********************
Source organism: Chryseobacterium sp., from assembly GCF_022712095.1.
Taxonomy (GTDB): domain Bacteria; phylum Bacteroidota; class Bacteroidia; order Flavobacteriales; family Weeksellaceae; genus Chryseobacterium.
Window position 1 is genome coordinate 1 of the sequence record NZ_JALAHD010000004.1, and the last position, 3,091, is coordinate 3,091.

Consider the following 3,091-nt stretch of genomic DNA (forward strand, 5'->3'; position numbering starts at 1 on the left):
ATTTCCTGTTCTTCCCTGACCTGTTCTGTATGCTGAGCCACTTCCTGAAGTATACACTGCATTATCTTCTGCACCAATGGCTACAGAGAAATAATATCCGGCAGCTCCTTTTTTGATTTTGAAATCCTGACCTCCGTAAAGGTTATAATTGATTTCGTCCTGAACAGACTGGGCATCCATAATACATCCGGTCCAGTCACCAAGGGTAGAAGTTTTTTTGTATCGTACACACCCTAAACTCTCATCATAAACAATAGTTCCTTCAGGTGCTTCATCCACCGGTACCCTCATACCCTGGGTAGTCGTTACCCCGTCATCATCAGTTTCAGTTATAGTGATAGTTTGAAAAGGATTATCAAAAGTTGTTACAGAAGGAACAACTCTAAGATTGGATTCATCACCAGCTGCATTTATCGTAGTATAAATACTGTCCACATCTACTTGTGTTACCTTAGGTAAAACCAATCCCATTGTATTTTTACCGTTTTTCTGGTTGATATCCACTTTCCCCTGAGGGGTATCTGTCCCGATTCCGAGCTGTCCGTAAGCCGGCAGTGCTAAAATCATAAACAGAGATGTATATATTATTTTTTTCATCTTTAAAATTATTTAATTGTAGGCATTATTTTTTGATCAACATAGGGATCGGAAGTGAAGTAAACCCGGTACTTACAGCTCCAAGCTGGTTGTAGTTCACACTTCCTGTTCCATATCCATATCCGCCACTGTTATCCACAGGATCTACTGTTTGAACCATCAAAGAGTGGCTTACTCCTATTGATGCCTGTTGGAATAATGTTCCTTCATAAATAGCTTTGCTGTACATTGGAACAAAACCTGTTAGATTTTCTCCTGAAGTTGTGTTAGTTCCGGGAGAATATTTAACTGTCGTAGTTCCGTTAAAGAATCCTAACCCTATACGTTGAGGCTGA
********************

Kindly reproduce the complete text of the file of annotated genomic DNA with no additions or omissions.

Source organism: Chryseobacterium sp., from assembly GCF_022712095.1.
Taxonomy (GTDB): domain Bacteria; phylum Bacteroidota; class Bacteroidia; order Flavobacteriales; family Weeksellaceae; genus Chryseobacterium.
Window position 1 is genome coordinate 1 of the sequence record NZ_JALAHD010000004.1, and the last position, 3,091, is coordinate 3,091.

Consider the following 3,091-nt stretch of genomic DNA (forward strand, 5'->3'; position numbering starts at 1 on the left):
ATTTCCTGTTCTTCCCTGACCTGTTCTGTATGCTGAGCCACTTCCTGAAGTATACACTGCATTATCTTCTGCACCAATGGCTACAGAGAAATAATATCCGGCAGCTCCTTTTTTGATTTTGAAATCCTGACCTCCGTAAAGGTTATAATTGATTTCGTCCTGAACAGACTGGGCATCCATAATACATCCGGTCCAGTCACCAAGGGTAGAAGTTTTTTTGTATCGTACACACCCTAAACTCTCATCATAAACAATAGTTCCTTCAGGTGCTTCATCCACCGGTACCCTCATACCCTGGGTAGTCGTTACCCCGTCATCATCAGTTTCAGTTATAGTGATAGTTTGAAAAGGATTATCAAAAGTTGTTACAGAAGGAACAACTCTAAGATTGGATTCATCACCAGCTGCATTTATCGTAGTATAAATACTGTCCACATCTACTTGTGTTACCTTAGGTAAAACCAATCCCATTGTATTTTTACCGTTTTTCTGGTTGATATCCACTTTCCCCTGAGGGGTATCTGTCCCGATTCCGAGCTGTCCGTAAGCCGGCAGTGCTAAAATCATAAACAGAGATGTATATATTATTTTTTTCATCTTTAAAATTATTTAATTGTAGGCATTATTTTTTGATCAACATAGGGATCGGAAGTGAAGTAAACCCGGTACTTACAGCTCCAAGCTGGTTGTAGTTCACACTTCCTGTTCCATATCCATATCCGCCACTGTTATCCACAGGATCTACTGTTTGAACCATCAAAGAGTGGCTTACTCCTATTGATGCCTGTTGGAATAATGTTCCTTCATAAATAGCTTTGCTGTACATTGGAACAAAACCTGTTAGATTTTCTCCTGAAGTTGTGTTAGTTCCGGGAGAATATTTAACTGTCGTAGTTCCGTTAAAGAATCCTAACCCTATACGTTGAGGCTGA